V 304. Pantikapaion. Epitaph of Kyriakos (?), 497–498 C.E.
H. 23.0, W. 22.0, Th. 12.0.
Broken on the top and left.
Place of Origin
Institution and inventory
Historical and Archeological Museum of Kerch State Historical and Cultural Preserve, no inventory number.
May 1999, September 2005.
On the front.
Lapidary; letters with serifs. Alpha with broken crossbar, delta with extended horizontal and pointy apex.
L1. Latyshev 1904, 86, № 100; 1.1. Diatroptov, Yemets 1995, 1; 1.2. Vinogradov 1998, 243–244, № 6.
<div type="edition" xml:lang="grc"> <ab> <lb n="1"/><gap reason="illegible" quantity="3" unit="character"/> <lb n="2"/><expan><abbr><supplied reason="lost">Κυ</supplied>ριακ</abbr><ex cert="low">ός</ex></expan> <lb n="3"/><supplied reason="lost">Λεο</supplied>ντήσ<unclear>κ</unclear><supplied reason="lost">ου</supplied> <lb n="4"/><supplied reason="lost">ἔτο</supplied>υς <num value="794">δϞψ</num> <g ref="#stauros"/> </ab> </div>
1-2: [ΟΙΜΗ ...]ντήσι Yu. Vinogradov;
3: δφψ´ Latyshev; corr. idem
...Kyriakos (?), son of Leontiskos (?), in the year 794.
1–3. Latyshev did not attempt a critical edition of the first two lines, while an attempt of Yu.G. Vinogradov to read line 1 as ἐκ]οιμή[θη runs into several problems: firstly, this shape of mu is not attested in Bosporus at the end of the Vth century, so the strokes most likely belong to a typical alpha with broken crossbar; secondly, such a formula is not known in Bosporus prior to the VIII-IXth centuries (see V 318, V 319, V 320, V 321. On the name Kyriakos, see commentary to V 72. The name Leontiskos (here Leonteskos) is quite rare: it occurs in one Christian ((MAMA I 274, Pisidia) and in one Jewish (CIJ 701, Larissa) inscription.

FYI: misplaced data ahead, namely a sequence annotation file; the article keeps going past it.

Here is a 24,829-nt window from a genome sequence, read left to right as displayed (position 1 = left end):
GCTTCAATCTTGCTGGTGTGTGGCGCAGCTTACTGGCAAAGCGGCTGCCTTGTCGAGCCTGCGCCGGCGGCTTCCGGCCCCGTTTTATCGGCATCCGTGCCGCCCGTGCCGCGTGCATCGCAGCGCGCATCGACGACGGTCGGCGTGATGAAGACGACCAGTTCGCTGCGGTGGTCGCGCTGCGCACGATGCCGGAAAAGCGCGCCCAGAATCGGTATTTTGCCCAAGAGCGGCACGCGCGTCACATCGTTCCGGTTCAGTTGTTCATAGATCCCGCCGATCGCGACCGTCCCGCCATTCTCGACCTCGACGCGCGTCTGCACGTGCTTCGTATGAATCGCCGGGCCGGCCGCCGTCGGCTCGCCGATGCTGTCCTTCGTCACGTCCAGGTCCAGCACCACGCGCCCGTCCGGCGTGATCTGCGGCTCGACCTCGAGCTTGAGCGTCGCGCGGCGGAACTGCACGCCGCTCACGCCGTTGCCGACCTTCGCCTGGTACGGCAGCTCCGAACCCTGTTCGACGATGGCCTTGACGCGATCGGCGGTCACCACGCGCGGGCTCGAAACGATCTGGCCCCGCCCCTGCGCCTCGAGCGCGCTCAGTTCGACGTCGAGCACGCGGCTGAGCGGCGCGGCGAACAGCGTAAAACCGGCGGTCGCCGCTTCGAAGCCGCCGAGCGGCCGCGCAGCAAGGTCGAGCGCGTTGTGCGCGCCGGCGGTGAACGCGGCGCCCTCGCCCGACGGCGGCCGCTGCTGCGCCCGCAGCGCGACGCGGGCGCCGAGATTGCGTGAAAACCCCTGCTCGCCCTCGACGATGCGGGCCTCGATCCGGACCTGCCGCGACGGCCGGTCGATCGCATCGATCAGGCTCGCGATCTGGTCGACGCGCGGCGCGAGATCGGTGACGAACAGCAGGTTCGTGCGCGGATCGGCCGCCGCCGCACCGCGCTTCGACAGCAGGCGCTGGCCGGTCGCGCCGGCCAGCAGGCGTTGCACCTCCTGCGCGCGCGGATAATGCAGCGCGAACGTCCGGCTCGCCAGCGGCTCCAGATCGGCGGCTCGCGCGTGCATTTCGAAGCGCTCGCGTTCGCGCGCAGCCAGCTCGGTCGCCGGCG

4. Latyshev mistyped the year in Greek, but it is correct in his translation. On the correspondence between the year 'since Creation' and 'since the Birth of Christ' in the Middle Byzantine period, see Introduction IV. 4. D.
Although almost none of the late Bosporan tombstones are made of marble - in contrast to building inscriptions and Early Byzantine tombstones (cf. V 265, V 314) - still the physical shape of the monument is very close to that of tombstones. This is the latest inscription dated precisely according to the Bosporan era (cf. V 275): ca. 528 C.E., a Byzantine garrison was established in Bosporus (Ioannes Malalas. Chronographia 432), and the latter became part of the imperial domain.